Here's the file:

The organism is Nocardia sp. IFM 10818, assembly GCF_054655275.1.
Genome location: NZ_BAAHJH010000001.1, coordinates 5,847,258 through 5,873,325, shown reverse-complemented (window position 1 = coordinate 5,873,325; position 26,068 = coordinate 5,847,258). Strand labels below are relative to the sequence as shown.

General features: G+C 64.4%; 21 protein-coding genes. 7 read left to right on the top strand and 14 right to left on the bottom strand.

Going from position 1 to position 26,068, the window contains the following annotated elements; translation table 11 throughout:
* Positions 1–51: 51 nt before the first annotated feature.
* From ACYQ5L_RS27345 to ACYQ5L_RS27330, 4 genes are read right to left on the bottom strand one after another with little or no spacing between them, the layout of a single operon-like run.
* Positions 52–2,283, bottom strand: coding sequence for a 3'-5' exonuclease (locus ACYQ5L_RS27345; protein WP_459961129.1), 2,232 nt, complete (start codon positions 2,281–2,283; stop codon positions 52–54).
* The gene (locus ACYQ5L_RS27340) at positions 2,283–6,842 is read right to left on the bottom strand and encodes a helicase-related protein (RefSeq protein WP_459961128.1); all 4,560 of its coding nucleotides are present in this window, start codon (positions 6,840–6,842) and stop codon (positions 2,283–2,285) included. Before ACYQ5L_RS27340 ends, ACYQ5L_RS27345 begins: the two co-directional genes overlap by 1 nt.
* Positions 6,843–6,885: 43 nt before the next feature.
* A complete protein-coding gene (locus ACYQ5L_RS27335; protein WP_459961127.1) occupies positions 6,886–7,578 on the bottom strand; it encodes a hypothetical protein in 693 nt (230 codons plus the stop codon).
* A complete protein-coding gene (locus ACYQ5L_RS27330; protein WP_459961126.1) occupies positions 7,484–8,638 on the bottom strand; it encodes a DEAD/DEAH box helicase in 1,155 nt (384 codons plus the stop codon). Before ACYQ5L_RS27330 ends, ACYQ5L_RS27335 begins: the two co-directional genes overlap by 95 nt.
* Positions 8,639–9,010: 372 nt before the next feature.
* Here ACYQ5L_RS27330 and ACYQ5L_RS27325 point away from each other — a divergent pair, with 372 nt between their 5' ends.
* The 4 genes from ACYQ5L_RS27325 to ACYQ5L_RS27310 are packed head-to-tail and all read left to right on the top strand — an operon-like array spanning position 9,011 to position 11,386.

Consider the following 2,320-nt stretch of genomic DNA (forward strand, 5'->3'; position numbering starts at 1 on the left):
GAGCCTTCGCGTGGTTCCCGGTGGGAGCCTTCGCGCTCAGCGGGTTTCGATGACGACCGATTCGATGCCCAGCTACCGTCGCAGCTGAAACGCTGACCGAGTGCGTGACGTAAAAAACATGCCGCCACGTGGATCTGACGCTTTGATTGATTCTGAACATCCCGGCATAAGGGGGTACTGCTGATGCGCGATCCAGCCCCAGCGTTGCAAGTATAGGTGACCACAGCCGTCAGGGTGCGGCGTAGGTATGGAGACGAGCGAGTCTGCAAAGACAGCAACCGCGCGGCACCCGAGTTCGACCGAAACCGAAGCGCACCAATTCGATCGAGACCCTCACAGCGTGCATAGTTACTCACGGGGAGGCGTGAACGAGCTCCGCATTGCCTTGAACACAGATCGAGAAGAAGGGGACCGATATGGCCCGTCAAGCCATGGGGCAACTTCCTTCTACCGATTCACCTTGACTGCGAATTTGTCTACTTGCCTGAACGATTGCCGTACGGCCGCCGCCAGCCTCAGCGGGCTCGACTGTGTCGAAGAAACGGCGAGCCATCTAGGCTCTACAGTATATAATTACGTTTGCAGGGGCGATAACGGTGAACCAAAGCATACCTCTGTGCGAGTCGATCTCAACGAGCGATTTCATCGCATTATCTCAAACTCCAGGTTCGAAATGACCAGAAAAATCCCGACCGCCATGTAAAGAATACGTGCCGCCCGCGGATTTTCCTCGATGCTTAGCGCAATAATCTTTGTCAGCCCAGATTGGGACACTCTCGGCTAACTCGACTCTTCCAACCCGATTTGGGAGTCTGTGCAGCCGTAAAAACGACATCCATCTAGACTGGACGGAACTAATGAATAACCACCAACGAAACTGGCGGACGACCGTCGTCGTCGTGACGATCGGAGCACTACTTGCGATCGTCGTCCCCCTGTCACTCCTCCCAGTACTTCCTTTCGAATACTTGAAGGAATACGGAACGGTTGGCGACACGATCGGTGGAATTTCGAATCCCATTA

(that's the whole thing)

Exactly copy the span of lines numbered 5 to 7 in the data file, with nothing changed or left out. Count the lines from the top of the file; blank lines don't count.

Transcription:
* Positions 1–51: 51 nt before the first annotated feature.
* From ACYQ5L_RS27345 to ACYQ5L_RS27330, 4 genes are read right to left on the bottom strand one after another with little or no spacing between them, the layout of a single operon-like run.
* Positions 52–2,283, bottom strand: coding sequence for a 3'-5' exonuclease (locus ACYQ5L_RS27345; protein WP_459961129.1), 2,232 nt, complete (start codon positions 2,281–2,283; stop codon positions 52–54).